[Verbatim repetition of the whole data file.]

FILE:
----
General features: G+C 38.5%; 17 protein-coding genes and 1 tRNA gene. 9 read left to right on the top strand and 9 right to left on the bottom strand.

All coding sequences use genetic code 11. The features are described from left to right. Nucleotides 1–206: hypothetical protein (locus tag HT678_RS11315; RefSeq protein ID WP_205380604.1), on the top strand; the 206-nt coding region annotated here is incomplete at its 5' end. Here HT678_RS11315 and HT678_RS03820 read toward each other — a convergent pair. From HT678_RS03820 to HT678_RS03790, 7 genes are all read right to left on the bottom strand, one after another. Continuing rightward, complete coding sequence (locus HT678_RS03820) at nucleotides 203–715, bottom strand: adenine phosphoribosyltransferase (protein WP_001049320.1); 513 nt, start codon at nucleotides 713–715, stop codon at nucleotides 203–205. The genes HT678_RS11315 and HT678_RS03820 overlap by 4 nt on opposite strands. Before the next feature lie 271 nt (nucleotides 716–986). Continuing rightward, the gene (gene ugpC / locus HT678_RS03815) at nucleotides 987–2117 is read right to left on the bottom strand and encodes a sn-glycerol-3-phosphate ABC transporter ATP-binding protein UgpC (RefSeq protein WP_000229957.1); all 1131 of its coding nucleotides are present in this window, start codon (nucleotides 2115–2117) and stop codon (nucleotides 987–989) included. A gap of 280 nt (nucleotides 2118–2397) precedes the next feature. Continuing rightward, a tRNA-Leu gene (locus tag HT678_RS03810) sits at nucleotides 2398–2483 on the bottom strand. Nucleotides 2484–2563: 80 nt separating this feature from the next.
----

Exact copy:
General features: G+C 38.5%; 17 protein-coding genes and 1 tRNA gene. 9 read left to right on the top strand and 9 right to left on the bottom strand.

All coding sequences use genetic code 11. The features are described from left to right. Nucleotides 1–206: hypothetical protein (locus tag HT678_RS11315; RefSeq protein ID WP_205380604.1), on the top strand; the 206-nt coding region annotated here is incomplete at its 5' end. Here HT678_RS11315 and HT678_RS03820 read toward each other — a convergent pair. From HT678_RS03820 to HT678_RS03790, 7 genes are all read right to left on the bottom strand, one after another. Continuing rightward, complete coding sequence (locus HT678_RS03820) at nucleotides 203–715, bottom strand: adenine phosphoribosyltransferase (protein WP_001049320.1); 513 nt, start codon at nucleotides 713–715, stop codon at nucleotides 203–205. The genes HT678_RS11315 and HT678_RS03820 overlap by 4 nt on opposite strands. Before the next feature lie 271 nt (nucleotides 716–986). Continuing rightward, the gene (gene ugpC / locus HT678_RS03815) at nucleotides 987–2117 is read right to left on the bottom strand and encodes a sn-glycerol-3-phosphate ABC transporter ATP-binding protein UgpC (RefSeq protein WP_000229957.1); all 1131 of its coding nucleotides are present in this window, start codon (nucleotides 2115–2117) and stop codon (nucleotides 987–989) included. A gap of 280 nt (nucleotides 2118–2397) precedes the next feature. Continuing rightward, a tRNA-Leu gene (locus tag HT678_RS03810) sits at nucleotides 2398–2483 on the bottom strand. Nucleotides 2484–2563: 80 nt separating this feature from the next.